Major: Nutritional Science/Dietetics
Hometown, State: Las Vegas, NV
Type of experience: Dietetic Internship
Experience: Production and processing of sustainable, safe and nutritious food in France
Experience website: http://isuabroad.iastate.edu/index.cfm?FuseAction=Programs.ViewProgram&Program_ID=12244
Destination: Paris, France
Studying abroad in Paris was a great experience to integrate into my dietetic internship program. During our two weeks there, we had the opportunity to absorb the French culture; while also travel through most of the city to see most that it has to offer. We began our journey visiting the must-see tourist spots, from museums to cathedrals. Since it was most of our group's first time in Paris, this was a great way to introduce ourselves to the city. The food was nothing short of amazing. And we had the chance to meet many passionate wine and cheese makers who are absolute experts at their craft. Not only did we eat, but we also had the chance to create. From baking classes, wine tasting, and chocolate crafting, we got a good bit of many French traditional methods in making food. Since this was part of my dietetic internship program, I thought it was incredibly helpful to be completely engrossed in another culture. As a future registered dietitian, this experience leaves me more open and understanding to different perspectives on food culture—a crucial skill I can take with me when educating and counseling others.
While applying for the dietetic internship program, I discovered this study abroad opportunity on the Iowa State Dietetics Internship Application website. It seemed like such a unique and exciting program, so I couldn’t turn down applying for this study abroad opportunity.
An impact to my life...
This study abroad experience gave me the chance to visit Europe for the first time. The initial cultural shock made me realize that there is much more to food and culinary culture than I have seen in the United States. On a personal level, studying abroad in Paris made me fall in love with the city. As someone who hasn’t traveled internationally since I was a child, this experience makes me want to travel more of the world to expand my understanding of other food cultures and traditions. The French have a sense of pride and love within their cuisine that differs from the U.S. food culture that is more quick, casual, and trendy. I plan to integrate many of their values when I educate others on food and food behavior as a dietitian. As a future dietitian interested in taking my career toward public health and community nutrition, these lessons learned on food culture are invaluable.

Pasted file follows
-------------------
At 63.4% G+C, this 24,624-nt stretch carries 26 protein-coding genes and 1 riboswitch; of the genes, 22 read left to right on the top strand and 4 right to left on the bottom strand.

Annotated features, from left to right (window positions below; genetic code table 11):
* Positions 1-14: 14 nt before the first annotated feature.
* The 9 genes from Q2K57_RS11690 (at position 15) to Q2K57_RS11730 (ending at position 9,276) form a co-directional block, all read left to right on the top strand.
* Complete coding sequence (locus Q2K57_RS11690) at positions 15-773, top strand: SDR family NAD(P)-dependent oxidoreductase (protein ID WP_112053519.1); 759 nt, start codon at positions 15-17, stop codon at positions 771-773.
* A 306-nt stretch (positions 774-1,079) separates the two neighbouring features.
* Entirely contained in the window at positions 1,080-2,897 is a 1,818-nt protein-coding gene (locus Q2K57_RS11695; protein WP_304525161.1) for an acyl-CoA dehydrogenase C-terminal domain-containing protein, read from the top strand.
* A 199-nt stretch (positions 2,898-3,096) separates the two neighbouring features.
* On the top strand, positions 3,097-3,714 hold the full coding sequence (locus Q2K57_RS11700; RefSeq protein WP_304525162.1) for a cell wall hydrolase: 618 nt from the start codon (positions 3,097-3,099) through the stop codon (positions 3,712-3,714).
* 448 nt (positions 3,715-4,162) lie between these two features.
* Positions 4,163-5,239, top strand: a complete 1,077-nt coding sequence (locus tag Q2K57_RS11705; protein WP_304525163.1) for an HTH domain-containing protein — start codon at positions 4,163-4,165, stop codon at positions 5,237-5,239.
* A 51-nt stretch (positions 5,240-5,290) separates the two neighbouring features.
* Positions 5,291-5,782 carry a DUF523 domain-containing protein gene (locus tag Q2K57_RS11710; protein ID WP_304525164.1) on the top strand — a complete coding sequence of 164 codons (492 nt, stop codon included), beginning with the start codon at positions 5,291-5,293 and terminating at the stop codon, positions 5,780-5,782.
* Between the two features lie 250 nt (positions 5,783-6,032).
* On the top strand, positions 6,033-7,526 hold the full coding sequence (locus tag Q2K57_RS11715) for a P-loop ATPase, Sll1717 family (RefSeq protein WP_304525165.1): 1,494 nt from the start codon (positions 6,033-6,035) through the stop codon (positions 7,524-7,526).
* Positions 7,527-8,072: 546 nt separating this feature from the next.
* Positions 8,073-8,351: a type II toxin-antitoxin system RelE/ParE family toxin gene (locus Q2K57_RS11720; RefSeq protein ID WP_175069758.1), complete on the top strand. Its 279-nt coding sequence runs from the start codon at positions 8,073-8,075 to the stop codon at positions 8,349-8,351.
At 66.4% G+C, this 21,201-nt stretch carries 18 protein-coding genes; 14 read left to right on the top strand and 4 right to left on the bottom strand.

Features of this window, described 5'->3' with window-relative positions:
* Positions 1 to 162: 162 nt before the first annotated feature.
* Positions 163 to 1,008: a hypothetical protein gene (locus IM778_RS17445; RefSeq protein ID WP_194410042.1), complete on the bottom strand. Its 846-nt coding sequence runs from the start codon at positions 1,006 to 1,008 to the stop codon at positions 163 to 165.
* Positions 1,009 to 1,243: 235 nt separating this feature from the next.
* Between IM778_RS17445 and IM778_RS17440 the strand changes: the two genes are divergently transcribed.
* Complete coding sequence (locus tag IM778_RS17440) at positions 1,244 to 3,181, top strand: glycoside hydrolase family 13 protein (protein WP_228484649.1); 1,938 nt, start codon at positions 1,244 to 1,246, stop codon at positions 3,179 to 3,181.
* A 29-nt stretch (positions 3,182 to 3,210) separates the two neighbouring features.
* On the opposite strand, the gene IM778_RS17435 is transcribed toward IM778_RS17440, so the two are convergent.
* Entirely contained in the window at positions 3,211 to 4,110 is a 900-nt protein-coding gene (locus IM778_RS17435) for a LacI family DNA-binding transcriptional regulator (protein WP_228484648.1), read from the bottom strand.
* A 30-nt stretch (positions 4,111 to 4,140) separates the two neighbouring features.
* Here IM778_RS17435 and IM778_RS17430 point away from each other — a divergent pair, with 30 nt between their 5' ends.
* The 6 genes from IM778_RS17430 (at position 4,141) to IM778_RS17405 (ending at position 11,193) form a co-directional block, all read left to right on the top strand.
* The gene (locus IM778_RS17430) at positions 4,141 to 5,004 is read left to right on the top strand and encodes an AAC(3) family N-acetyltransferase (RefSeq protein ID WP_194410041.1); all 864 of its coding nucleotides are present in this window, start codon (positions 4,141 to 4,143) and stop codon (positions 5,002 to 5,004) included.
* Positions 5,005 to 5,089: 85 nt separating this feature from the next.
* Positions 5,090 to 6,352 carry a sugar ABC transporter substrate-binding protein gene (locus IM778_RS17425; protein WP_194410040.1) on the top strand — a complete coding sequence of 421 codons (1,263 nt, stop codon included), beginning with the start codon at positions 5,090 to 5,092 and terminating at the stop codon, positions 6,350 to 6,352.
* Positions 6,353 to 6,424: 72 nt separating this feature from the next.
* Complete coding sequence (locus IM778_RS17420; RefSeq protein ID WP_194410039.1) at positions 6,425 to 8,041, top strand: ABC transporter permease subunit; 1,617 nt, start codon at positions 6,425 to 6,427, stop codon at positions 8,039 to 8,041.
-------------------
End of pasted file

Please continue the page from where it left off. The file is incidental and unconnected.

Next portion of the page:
I will never forget...
One evening set in our agenda was to attend a Sunday dinner offered by Jim Haynes: an American who has been living in Paris for over 30 years. Every Sunday, he hosts a dinner open to guests from all over the world. All that is required is a reservation from his website to ensure there’s enough food to go around. I would say that there were about 40 to 50 in attendance in his quaint Paris home. Everyone was a stranger, with a goal to meet and mingle with others who have traveled countless miles to meet at this single destination. I’ve had the chance to meet an Irish couple, a Canadian stand-up comedian, a young graduate from Washington, as well as a multitude of others that I can go on and on about. I’ve never had such an experience to which I was able to meet so many people from different industries, age groups, and countries. The experience made me realize how vast and diverse the world can be, yet still manage to come to a common ground when we all meet as strangers over a meal.
A surprising discovery...
One thing I didn’t expect was the more leisure pace of life that the French seem to live. Dinners are long and social. The waiter does not give you the bill until you ask for it. Often times, we had dinners upwards of 2-3 hours long. There was no pressure to leave, nor did it seem out of the norm. There were others around us doing the exact same thing. People are rarely on their phones and were mostly there to enjoy each other’s company. The overall perspective of not being busy all the time is a principle that I am taking back with me into both my personal life and profession. Our culture in the U.S. tends to be very busy, where “fun” social moments are just another calendar appointment. This study abroad experience has changed how I manage my time, my relationships, and my social behaviors. I came out of this experience simply appreciating humanity more.